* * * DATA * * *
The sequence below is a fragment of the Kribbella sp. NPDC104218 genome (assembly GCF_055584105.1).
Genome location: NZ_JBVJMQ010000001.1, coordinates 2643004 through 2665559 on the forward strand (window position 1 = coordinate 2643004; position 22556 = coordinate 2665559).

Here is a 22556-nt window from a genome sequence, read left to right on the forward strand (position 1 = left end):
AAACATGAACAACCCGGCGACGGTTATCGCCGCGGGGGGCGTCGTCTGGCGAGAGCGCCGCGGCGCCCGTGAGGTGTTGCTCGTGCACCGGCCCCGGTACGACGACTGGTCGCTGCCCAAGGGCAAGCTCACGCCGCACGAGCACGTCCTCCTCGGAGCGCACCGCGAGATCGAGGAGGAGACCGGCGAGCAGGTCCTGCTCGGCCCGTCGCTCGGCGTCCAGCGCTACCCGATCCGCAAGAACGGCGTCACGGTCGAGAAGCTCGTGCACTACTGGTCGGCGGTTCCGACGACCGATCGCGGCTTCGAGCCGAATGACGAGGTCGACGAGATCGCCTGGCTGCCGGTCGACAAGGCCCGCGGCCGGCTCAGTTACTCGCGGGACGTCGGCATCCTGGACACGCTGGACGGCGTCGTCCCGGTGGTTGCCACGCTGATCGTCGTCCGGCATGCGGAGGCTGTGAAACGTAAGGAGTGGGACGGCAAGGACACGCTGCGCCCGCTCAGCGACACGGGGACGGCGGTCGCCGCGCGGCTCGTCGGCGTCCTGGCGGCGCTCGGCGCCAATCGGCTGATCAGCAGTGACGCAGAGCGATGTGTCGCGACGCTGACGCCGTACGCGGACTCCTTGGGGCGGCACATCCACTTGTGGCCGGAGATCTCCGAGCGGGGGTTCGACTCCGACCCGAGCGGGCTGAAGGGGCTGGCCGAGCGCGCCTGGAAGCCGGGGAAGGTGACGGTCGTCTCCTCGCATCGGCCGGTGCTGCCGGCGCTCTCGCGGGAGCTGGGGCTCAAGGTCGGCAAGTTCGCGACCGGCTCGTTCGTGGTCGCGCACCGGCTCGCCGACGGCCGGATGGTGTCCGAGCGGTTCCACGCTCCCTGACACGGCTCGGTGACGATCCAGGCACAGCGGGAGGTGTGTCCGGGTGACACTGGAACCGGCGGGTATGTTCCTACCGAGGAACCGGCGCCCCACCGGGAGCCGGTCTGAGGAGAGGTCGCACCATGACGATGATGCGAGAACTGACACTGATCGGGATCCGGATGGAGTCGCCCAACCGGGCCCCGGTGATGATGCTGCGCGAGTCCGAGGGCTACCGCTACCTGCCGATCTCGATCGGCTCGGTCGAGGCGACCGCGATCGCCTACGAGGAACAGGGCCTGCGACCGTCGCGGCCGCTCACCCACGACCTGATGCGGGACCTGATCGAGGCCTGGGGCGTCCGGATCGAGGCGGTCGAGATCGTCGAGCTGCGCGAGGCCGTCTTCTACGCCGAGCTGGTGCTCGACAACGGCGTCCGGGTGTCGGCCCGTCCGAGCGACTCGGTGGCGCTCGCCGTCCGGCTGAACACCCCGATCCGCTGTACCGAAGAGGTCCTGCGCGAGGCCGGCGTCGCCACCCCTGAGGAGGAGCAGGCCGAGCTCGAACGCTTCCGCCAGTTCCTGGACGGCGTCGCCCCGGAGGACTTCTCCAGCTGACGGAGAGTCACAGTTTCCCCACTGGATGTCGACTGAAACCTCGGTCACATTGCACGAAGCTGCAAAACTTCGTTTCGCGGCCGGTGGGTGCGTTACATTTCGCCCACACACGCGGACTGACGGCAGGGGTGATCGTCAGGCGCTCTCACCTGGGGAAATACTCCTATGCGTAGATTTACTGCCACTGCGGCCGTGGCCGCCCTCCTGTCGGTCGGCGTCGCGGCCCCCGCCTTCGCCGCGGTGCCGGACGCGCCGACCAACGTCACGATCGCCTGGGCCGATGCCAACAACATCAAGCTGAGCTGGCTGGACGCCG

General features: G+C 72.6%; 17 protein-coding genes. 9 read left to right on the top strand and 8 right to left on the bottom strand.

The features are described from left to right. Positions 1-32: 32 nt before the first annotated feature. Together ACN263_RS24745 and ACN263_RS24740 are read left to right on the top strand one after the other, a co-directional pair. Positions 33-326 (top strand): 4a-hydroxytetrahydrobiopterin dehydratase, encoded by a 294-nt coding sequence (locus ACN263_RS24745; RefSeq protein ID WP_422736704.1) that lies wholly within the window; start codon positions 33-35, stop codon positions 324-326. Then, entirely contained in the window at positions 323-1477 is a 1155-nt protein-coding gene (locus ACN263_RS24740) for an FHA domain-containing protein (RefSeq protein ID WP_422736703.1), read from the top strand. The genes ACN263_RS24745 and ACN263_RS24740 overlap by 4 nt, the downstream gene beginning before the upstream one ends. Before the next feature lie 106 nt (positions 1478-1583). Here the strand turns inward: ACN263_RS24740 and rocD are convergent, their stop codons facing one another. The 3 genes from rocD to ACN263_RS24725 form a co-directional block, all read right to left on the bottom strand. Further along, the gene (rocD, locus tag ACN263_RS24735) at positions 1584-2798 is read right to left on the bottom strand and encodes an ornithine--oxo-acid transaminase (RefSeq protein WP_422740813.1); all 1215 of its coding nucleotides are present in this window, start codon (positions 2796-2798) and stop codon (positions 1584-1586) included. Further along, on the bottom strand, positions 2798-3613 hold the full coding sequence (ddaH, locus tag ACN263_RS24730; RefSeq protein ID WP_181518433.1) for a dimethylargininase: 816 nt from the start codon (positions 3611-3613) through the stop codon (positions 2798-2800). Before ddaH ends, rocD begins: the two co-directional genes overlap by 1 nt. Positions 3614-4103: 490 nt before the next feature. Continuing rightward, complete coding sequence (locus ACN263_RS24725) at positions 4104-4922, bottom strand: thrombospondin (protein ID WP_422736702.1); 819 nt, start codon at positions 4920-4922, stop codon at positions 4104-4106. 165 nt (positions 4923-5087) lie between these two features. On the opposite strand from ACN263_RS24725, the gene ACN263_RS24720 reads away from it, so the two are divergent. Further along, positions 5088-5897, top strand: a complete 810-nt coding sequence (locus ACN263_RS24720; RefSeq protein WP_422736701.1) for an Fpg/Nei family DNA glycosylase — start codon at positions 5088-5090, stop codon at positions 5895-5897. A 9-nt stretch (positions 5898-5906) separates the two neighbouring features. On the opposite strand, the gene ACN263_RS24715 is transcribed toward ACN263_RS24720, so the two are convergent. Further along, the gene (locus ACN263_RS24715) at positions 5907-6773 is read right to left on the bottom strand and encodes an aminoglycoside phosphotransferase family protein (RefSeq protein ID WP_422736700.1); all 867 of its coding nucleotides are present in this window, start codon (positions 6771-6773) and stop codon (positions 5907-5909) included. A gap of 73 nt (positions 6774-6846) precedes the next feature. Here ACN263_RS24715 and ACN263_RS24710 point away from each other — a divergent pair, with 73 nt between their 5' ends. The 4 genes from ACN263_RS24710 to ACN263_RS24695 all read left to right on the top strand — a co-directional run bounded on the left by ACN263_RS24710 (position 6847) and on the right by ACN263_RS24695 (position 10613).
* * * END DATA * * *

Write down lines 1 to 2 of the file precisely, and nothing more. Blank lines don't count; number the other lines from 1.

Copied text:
The sequence below is a fragment of the Kribbella sp. NPDC104218 genome (assembly GCF_055584105.1).
Genome location: NZ_JBVJMQ010000001.1, coordinates 2643004 through 2665559 on the forward strand (window position 1 = coordinate 2643004; position 22556 = coordinate 2665559).